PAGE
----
Thoughts about grad school, Veil goes there and back again, I squee over shared literary history, and I talk papers


Graduate school–or this grad program at least–is more about building the scholar than the person than I could have predicted.  I ought to have predicted.  This program is 6 weeks and we are trying to finish 8 credits.  Classes are INTENSE.  Example: for Dragons, I spent 4 hours reading 3 articles Tuesday (Jack Zipes and I are unlikely to become friends except perhaps in the odd way where I publish a response, which one day I feel someone should do because he is too clearly writing in an era pre-Internet and pre-midnight movie releases).  Hollins being Hollins, it tries to cultivate the person as well as the scholar–and I greatly appreciate that.  There are lots of opportunities for scholars to come together in community and there are even some extracurricular, nonscholarly activities–like a yoga if you have the money to pay (I won’t mention the “free time”).  Now, all that said, other grad programs may be different.  I wonder if a full year program would offer more opportunities for growing self.

I feel like I should tell you all that Veil has been walking about in the world.  He paid a visit to Ellen Kushner, fantasy writer and genuinely kind woman.  Having looked at the first 25 pages, she gave him back to me on Thursday with some very useful comments, things that I wouldn’t have caught on my own, but now see were in ways somewhat ridiculous.  I need to talk to Rosy, who is thinking like a 21st century agnostic, and Mr. Fowler, who is the only person clinging to his honorific, possibly within the world.  He can’t do that.  I was also given a reading list to brush up on English village life.  I’m very much looking forward to diving into that come August.

I was cheered too to hear that she and I have somewhat similar personal literary histories, namely fanfiction and being told that our short stories are actually first chapters, hopefully I can later add that I began as an editor (fingers crossed.  I need to talk to her about that too).  She told me that I write like her partner, Delia Sherman, though, where my first draft–or possibly “0-draft”–is utter world-building, and then I have to go back and add in the characters.  What do you think?  And we, friends, decided that Veil is likable, yes?  For now, I think, though, write towards the end and edit later.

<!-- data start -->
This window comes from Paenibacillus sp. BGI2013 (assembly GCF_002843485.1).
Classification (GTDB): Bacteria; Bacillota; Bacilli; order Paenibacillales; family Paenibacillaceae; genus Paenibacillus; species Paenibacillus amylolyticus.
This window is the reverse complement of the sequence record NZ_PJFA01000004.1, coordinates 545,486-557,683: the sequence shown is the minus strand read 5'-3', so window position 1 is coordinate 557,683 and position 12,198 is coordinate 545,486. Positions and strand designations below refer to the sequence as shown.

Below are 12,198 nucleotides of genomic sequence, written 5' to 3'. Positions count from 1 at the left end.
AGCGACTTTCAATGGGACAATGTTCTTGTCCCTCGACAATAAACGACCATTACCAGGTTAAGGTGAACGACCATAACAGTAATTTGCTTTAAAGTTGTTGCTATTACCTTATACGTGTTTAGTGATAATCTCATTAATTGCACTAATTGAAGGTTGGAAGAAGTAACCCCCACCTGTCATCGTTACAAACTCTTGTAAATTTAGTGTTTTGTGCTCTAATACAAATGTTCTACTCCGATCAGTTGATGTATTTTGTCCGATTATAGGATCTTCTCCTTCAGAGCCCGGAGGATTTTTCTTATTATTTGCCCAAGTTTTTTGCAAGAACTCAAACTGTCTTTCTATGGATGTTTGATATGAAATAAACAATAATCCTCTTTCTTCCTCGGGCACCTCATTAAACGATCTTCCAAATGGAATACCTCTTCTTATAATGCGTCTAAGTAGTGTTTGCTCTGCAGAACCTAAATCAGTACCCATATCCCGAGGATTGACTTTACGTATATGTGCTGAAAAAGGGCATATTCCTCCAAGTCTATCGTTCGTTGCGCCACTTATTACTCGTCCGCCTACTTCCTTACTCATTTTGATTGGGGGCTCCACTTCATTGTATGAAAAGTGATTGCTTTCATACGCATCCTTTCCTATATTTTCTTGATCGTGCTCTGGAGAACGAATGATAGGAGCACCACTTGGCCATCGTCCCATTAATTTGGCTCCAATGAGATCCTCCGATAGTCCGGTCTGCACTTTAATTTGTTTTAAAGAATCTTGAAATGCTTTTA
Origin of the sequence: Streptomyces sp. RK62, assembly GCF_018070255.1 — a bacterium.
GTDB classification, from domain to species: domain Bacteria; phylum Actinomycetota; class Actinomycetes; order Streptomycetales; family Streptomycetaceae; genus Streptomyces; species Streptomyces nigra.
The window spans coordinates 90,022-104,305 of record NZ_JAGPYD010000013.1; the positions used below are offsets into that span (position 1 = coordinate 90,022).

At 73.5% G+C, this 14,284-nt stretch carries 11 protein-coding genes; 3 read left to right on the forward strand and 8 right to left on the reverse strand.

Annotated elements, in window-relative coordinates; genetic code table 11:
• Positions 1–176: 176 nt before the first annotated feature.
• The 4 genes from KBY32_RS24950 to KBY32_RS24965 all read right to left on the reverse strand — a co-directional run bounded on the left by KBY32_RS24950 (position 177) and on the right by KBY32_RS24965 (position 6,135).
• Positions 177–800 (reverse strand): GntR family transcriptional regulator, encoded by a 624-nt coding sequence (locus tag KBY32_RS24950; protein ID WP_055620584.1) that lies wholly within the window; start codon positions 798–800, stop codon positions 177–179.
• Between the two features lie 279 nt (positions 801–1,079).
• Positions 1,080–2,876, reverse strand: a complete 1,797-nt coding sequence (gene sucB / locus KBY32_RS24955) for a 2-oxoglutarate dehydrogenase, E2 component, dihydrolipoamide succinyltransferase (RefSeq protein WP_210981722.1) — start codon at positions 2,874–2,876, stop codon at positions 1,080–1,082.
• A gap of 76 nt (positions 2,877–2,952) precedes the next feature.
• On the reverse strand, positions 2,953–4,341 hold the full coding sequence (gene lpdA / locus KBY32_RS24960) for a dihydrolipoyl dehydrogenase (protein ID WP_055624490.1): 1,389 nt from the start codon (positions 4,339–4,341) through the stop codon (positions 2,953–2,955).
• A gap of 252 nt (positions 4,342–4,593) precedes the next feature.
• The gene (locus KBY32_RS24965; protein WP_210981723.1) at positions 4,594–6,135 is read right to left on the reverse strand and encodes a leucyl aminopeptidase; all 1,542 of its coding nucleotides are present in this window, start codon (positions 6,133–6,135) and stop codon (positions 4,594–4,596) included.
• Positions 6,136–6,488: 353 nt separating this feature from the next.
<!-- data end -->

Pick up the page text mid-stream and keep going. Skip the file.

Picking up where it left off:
For now, also, you should know that the HP paper that I was mentioning has become a paper on Madeline L’Engle’s A Wind in the Door.  We’ll see how that goes.

Beyond that, Ivan is turned in and out of my hands, having led me down the sinuous and flower-strewn paths of Welsh and Cornish history, places I will need to go back and explore for my own sake when I have more free time.  I really did a sloppy job on the paper probably, but it’s not graded, so no big deal.  I want to maybe expand this one.  I plain skipped 3 of the countries Ivan passed through.  (Ivan, ’cause I don’t think I’ve mentioned it before, refers to the Cornish folktale “The Tale of Ivan” on which I was doing a paper for History & Criticism).

Classes…. we talked about riddles, subversive dragon stories, and we talked about folktales.


About Kathryn

My love of books has been carefully cultivated by the adults who raised me and also by the friends who love to share. My life has led me down long library shelves, to online forums, fanfiction sites, the front of a lecture hall, and into the desks of college classrooms. With an English degree and a couple master’s classes in Children’s Literature, I am now a bookseller for Barnes & Noble. I have been an editor for Wizarding Life Networks (the people who brought you Wizarding Life, Panem October, and MyHogwarts now HogwartsIsHere).

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